Academics critical of Chris Matthews, whose post-State of the Union remarks that he “forgot [Obama] was black” caused ripples of controversy, have seen an opportunity to make money while improving sensitivity about issues of race.
“I\’ve suggested to Mr. Matthews that he practice silently repeating a cultural mantra whenever talking to someone with minority status,” said one consultant who calls himself “Dr. Sensitive.” “Thinking things like \’You\’re black. You\’re black. You\’re black,\’ can be a healthy way to never forget that someone is of a certain race.”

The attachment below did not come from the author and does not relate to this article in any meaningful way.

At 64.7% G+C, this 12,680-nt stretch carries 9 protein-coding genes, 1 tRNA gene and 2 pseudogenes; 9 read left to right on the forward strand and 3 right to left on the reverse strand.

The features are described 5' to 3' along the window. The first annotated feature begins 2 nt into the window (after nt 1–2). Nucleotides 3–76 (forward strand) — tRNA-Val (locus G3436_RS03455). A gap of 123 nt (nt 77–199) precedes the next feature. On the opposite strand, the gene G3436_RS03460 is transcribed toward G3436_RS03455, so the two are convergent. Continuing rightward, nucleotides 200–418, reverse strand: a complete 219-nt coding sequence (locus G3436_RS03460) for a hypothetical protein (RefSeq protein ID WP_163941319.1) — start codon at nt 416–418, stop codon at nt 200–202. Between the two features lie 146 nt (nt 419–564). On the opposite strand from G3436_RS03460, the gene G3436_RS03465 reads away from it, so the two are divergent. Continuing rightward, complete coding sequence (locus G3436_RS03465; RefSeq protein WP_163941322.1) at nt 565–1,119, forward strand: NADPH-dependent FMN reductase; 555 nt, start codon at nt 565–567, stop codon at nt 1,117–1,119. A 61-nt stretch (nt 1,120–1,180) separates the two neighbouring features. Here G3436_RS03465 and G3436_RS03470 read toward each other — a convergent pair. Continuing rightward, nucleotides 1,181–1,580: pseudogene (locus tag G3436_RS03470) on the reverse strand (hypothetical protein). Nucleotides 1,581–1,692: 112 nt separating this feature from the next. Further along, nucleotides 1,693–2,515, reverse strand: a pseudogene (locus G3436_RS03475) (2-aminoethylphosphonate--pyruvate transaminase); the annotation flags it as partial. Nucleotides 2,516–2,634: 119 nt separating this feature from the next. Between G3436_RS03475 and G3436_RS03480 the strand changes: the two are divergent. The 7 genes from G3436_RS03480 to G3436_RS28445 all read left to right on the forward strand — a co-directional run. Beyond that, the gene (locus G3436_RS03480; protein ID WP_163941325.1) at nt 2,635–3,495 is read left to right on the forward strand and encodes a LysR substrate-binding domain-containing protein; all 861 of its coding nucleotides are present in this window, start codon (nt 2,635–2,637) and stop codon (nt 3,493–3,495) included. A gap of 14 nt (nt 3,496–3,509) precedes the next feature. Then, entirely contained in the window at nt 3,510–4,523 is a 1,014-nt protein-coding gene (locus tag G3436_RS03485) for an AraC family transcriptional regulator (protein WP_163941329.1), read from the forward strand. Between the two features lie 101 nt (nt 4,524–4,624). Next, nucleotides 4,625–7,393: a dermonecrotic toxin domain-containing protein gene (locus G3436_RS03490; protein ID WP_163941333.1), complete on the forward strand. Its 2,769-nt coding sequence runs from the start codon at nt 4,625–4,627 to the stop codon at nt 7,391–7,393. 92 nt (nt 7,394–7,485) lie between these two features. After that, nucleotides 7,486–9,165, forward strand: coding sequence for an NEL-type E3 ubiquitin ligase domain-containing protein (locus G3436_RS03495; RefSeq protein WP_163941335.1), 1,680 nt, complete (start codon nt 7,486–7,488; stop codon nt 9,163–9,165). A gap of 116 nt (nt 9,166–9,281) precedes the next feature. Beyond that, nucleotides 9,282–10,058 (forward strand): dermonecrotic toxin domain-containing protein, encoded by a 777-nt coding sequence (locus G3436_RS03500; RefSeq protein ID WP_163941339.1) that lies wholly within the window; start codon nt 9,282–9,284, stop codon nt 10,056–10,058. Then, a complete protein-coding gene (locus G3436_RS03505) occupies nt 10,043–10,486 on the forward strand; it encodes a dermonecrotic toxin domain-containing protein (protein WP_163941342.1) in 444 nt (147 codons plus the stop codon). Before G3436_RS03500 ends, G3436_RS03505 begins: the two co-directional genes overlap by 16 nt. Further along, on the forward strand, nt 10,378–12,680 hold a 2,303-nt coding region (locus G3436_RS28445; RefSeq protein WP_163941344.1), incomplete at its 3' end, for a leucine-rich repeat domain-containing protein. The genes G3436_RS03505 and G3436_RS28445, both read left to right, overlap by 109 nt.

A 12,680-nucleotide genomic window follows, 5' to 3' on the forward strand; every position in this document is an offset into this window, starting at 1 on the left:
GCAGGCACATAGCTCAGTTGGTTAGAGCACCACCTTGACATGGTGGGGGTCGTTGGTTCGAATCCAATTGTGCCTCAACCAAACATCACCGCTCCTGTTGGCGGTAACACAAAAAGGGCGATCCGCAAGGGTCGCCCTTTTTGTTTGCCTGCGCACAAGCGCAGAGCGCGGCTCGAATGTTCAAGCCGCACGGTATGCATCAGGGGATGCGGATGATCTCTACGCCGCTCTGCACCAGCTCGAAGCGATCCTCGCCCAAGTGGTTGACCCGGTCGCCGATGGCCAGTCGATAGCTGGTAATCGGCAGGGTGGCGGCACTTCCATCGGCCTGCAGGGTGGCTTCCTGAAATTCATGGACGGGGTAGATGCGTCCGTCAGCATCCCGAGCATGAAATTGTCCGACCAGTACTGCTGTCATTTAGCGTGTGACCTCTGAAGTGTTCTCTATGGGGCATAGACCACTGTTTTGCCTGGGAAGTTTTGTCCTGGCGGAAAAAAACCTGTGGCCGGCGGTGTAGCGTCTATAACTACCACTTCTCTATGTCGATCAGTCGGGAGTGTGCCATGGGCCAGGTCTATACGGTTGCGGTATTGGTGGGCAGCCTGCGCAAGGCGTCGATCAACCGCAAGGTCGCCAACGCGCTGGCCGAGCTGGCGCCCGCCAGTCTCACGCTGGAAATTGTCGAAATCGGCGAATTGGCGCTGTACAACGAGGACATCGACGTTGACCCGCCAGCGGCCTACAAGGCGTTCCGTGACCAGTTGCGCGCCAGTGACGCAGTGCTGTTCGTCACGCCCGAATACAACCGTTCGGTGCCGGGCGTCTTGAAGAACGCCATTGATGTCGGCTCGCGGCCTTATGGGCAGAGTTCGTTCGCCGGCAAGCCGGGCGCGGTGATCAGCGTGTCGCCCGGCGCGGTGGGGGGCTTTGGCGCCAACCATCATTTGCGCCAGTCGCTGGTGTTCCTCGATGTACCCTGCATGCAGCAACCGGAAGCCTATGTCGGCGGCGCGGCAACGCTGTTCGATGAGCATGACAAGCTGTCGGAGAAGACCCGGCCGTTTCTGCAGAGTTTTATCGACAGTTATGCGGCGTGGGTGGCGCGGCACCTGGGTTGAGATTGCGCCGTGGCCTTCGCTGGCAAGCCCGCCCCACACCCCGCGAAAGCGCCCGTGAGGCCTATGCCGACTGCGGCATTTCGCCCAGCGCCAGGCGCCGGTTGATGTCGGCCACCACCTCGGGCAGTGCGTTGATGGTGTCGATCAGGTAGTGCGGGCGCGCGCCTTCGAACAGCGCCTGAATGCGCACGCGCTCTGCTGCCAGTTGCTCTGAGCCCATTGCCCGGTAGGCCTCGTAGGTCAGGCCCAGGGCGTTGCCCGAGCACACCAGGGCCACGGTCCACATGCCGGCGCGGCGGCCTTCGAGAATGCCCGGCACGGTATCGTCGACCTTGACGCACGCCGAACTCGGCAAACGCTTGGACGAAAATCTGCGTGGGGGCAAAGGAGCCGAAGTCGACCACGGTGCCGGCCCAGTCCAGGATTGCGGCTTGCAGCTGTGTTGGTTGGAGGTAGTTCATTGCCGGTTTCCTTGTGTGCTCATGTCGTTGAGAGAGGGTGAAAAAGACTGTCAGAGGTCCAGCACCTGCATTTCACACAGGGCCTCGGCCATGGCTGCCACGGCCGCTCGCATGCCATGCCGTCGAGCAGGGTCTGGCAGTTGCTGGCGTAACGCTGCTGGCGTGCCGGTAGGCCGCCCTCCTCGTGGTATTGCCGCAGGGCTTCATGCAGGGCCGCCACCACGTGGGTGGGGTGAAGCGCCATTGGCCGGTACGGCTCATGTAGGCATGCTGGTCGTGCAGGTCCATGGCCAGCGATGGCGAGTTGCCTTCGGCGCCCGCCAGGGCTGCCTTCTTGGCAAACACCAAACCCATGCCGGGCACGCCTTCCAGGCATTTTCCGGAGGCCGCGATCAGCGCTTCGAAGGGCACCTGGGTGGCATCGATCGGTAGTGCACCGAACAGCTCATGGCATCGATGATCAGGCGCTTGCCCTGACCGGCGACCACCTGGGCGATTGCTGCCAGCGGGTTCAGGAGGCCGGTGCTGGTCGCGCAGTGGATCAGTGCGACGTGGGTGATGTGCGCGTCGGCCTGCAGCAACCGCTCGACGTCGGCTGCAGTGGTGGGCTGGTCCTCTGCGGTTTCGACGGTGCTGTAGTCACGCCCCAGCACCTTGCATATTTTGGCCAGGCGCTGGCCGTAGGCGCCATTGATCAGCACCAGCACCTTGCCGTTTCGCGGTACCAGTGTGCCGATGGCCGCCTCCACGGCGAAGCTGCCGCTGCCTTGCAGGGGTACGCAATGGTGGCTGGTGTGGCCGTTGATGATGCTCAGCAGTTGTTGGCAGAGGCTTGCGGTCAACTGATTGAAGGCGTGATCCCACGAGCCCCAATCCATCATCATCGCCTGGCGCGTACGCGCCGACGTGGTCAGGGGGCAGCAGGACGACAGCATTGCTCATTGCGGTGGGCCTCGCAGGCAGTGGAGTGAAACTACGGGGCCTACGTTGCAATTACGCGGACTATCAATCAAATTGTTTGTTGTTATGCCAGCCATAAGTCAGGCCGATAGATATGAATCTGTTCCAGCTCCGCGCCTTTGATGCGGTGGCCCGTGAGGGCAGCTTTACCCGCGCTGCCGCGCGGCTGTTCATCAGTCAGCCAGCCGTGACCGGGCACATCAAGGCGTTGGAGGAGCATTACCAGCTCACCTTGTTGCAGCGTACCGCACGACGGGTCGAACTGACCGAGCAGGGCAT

“I\’ve taken Dr. Sensitive\’s class, and I\’ve found enlightenment,” said one former client. “I have a female supervisor, and whenever she gives me orders I say \’You\’re a woman. I\’m aware that you have a vagina.\’ She gives me strange looks because she\’s not used to someone recognizing her cultural specialness so overtly, and it makes me feel incredibly diverse.”
“Chris Matthews was wrong to forget, even for one second, that our president is black,” said a particularly harsh critic. “Even though Obama didn\’t want his race to define him, but to have it instead be part of his legacy, we need to respect him by seeing only his color. We\’ve made progress as a nation, but there is still a lot of work to do.”